Tuesday, January 11, 2011

102: Fantastic Four #21

Fantastic Four #21
September 10, 1963

  • Six months previous, Stan & Jack started a war comic called Sgt. Fury and his Howling Commandos. Perhaps in a bid for legitimacy, Stan had a young Reed Richards guest star in the third issue, helping out the commandos with a vital mission during his time as a serviceman. So it's only natural that Fury return the favor, and show up in the pages of The Fantastic Four! But how, you might ask, does he get there? Does he span the twenty-year gap through some clever bit of time travel? Nope, he takes the long way around: he ages. What an inventive glimpse this must have been for fans of the Howling Commandos - to not only learn that Nick Fury survived the horrors of World War II, but to actually see how he turned out, twenty years later!

    Ah, ol' Nick Fury.  Just as modest as ever!


  • The villain this outing is the Hate-Monger, and he's just what you'd expect from the moniker. Whether fomenting unrest in a third world country or inciting crowds to riot on the streets of Manhattan, he preaches a rhetoric of hatred against differing races, class, or religions. (And note the obvious parallel of his outfit to that of the Ku Klux Klan's.) As he stokes the mob's distrust of the unlike into that of active persecution, we also can't help think of the mutant metaphor that will come to define the X-Men but hasn't yet coalesced; is this another place where the seed of that idea first began to grow? Finally, as the Hate-Monger rabble-rouses the populace against the immigrants in their midst, recall that many of the men working in comics were first- or second-generation immigrants themselves - including both Stan Lee and Jack Kirby, as well as Superman creators Jerry Siegel & Joe Shuster.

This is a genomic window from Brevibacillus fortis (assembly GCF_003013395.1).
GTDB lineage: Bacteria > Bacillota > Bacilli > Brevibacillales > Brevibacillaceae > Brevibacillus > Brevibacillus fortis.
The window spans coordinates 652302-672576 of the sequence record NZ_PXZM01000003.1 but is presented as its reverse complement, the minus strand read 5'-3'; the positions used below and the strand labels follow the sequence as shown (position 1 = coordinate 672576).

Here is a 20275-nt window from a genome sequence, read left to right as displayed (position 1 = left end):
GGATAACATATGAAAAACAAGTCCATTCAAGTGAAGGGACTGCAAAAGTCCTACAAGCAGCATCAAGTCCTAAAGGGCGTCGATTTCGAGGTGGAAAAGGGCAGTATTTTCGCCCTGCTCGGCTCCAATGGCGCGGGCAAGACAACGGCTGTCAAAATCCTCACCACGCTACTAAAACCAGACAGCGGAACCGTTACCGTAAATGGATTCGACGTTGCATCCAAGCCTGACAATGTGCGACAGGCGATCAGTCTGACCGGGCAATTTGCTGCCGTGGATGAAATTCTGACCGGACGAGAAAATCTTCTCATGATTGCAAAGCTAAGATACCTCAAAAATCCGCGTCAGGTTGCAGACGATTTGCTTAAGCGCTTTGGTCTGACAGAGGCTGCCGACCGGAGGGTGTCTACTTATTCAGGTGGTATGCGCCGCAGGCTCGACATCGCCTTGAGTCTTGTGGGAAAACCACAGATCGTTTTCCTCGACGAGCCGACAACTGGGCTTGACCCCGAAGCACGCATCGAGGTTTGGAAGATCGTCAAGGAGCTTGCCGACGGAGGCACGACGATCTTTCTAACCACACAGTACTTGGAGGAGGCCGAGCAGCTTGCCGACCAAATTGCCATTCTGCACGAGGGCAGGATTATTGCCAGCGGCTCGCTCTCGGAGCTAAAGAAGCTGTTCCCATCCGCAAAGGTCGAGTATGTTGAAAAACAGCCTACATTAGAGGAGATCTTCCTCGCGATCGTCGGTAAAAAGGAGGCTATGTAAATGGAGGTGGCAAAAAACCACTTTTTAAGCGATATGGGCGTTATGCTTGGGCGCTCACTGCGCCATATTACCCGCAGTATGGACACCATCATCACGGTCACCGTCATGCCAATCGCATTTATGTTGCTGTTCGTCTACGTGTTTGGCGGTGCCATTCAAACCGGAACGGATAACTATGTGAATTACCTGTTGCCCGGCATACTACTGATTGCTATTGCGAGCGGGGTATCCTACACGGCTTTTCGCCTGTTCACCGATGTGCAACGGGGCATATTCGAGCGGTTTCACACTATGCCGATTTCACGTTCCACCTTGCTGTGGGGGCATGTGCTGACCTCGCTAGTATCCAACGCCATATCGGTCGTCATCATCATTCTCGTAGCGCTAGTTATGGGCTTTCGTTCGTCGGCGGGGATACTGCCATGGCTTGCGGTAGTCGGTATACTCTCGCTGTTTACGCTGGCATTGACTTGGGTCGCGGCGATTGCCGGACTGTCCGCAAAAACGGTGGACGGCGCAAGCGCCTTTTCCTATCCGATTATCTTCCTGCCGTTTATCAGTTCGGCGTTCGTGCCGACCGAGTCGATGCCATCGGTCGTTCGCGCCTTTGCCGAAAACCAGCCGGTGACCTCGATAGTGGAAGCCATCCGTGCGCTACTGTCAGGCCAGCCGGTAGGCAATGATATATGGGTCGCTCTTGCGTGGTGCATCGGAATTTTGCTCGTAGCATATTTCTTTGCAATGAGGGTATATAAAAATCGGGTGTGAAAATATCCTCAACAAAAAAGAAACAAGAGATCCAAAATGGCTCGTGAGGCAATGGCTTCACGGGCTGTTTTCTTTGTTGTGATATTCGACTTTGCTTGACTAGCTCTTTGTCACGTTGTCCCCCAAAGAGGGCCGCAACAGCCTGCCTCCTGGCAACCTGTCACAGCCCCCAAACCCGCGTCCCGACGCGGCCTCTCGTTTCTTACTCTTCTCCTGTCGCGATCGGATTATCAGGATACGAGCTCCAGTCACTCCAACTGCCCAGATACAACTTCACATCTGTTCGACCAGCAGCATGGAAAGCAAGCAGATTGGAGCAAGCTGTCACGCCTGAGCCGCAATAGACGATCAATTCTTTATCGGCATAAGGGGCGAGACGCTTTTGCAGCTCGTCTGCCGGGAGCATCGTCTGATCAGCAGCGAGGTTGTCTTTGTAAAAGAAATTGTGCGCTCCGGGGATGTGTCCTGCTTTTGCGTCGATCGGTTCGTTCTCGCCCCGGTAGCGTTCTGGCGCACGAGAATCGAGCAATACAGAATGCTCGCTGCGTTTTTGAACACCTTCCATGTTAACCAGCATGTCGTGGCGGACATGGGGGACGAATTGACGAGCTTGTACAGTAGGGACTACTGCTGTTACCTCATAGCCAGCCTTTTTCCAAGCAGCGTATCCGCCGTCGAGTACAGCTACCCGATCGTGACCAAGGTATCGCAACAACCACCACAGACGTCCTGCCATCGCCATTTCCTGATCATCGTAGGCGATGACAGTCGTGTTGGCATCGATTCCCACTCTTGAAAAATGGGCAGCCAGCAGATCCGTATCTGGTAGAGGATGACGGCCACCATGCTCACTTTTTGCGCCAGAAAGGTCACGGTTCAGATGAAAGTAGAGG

I love the design in this panel: the machinery, the arcing coolant,
    the billowing smoke, the tilted perspective.  Gorgeous!


  • But this is still comics - and Stan Lee comics at that - so if there's a chance for an outrageous twist ending, you know that he'll take it. For when the Hate Monger is gunned down by his own troops (who had been accidentally doused by his own Hate Ray), the Four and Fury find that the face under the hood is that of ... Adolf Hitler! While this gives a good final revelation for the story, it also has a special resonance to Reed and (especially) Nick Fury, who had been in the service of stopping this man for several years of their lives. The catharsis must have been staggering!

    Howlin' Fury.  Just in case you thought the promotion might have
    made him too settled down and respectable.


  • A word about the art though: Starting this issue, the inks are by one George Bell, a sometimes pseudonym for inker George Roussos. I first noticed his inks a few comics back in Sgt. Fury #4, and he takes over as inker here for the next several issues as well. And I've gotta say, right off the bat - I'm not immediately a fan. Dick Ayers had been on inks most of the last fifteen issues, and seemed exactly what you'd want from an inker: a clean line, emphasizing the qualities of the penciller underneath, and never distracting or deviating too far from the base art. I can't quite say the same for George's inks here, though. (But hey, I'll cut him some slack; maybe I'll get used to it.) And even if I'm unhappy with the inks, I can't deny that Kirby's designs are getting more creative and inventive with every issue. The nuclear activators in Reed's lab, as well as the Hate-Monger's sub-surface missile, are really something to behold!

    Still, they do take care to point out that it might have been a clone or a double.
    In any case, it's not the last we'll see of the Hate-Monger....